3-CNC Control - Open and Closed Loop
CNC systems require motor drives to control both the position and the velocity of the machine axes. Each axis must be driven separately and follow the command signal generated by the NC control. There are two ways to activate the servo drives: the open-loop system and the closed-loop system.

Open Loop - Programmed instructions are fed into the controller through an input device. These instructions are then converted to electrical pulses (signals) by the controller and sent to the servo amplifier to energize the servo motors. The cumulative number of electrical pulses determines the distance each servo drive will move, and the pulse frequency determines the velocity.

The primary drawback of the open-loop system is that there is no feedback system to check whether the program position and velocity has been achieved. If the system performance is affected by load, temperature, humidity, or lubrication then the actual output could deviate from the desired output.

For these reasons, the open-loop system is generally used in point-to-point systems where the accuracy requirements are not critical. Very few, if any, continuous-path systems utilize open-loop control.

Closed Loop - The closed-loop system has a feedback subsystem to monitor the actual output and correct any discrepancy from the programmed input. The feedback system could be either analog or digital. The analog systems measure the variation of physical variables such as position and velocity in terms of voltage levels. Digital systems monitor output variations by means of electrical pulses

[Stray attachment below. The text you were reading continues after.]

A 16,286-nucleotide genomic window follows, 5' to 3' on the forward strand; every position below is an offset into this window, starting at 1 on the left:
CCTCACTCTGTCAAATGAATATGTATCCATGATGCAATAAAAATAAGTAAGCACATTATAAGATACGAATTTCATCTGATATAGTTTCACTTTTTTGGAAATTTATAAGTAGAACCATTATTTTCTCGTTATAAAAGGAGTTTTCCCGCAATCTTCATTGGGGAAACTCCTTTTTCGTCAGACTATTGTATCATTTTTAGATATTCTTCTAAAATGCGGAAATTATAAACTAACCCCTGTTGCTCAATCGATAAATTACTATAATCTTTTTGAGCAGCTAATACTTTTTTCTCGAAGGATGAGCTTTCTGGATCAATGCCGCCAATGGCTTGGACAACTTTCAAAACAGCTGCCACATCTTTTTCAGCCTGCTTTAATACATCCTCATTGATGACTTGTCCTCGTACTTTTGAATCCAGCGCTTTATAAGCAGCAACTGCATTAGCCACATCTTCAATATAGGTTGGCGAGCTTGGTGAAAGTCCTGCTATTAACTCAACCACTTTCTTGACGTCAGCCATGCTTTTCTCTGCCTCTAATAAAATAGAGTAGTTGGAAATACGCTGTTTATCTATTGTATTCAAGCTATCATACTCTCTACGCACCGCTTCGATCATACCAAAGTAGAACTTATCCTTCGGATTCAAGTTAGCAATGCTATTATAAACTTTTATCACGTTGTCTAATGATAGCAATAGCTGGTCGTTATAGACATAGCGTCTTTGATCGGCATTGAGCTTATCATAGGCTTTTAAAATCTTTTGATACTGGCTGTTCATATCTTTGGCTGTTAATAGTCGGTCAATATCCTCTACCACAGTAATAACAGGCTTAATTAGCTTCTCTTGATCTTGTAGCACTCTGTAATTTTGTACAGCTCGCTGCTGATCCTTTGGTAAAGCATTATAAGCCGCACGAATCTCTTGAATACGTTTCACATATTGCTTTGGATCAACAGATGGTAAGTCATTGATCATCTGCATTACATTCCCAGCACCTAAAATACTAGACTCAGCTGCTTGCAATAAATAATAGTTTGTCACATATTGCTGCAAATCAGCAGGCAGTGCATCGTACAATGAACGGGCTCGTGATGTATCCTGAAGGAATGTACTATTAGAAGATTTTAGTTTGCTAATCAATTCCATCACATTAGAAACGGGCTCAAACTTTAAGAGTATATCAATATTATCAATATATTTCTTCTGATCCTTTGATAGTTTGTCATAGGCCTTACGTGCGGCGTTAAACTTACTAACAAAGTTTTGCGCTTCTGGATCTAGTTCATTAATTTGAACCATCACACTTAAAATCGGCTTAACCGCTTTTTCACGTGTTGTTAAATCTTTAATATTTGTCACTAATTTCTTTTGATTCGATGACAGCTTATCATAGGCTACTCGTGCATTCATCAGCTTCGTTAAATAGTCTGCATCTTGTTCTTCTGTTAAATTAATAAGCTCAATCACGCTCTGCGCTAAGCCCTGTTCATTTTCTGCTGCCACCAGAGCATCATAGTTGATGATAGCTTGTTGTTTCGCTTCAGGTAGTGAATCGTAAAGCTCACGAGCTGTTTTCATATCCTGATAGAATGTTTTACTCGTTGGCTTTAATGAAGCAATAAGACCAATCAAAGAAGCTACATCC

Closed-loop systems are very powerful and accurate because they are capable of monitoring operating conditions through feedback subsystems and automatically compensating for any variations in real-time.

Most modern closed-loop CNC systems are able to provide very close resolution of 0.0001 of an inch. Closed-looped systems would, naturally, require more control devices and circuitry in order for them to implement both position and velocity control. This, obviously, makes them more complex and more expensive than the open-loop system. A closed/open comparison is shown below.

The feedback in a closed loop system is the information delivered from the CNC machine to the controller. This is not the same as the data that the controller sends to the machine. Feedback data is data that either confirms or denies that the motors have moved the machining table to the correct position and at the correct speed.

Feedback can be accomplished in one of two ways.

  • Linear Scales - Linear scales are high precision glass scales that can be "seen" by an optical encoder that follows along with the axis movement. This is the type of scale used on most DRO systems for manual mills. The accuracy of these scales are absolute in that position of the optical encoder relative to the scale is exact from one end of the scale to the other baring thermal expansion.
  • Resolvers - Resolvers work differently. See below.


The resolver mentioned above is a complicated and expensive analog device that feeds back via calibrated sine signals relative to its angle of rotation. Prior to the extensive use of digital technology all NC machines used resolvers as it was the only means to close a loop. Today the vast majority of machines use optical shaft encoders which are far less expensive and more suitable to the digital technology used with CNC machinery. However, resolvers are still used on some newer CNC machines where high shock or vibrations are present.

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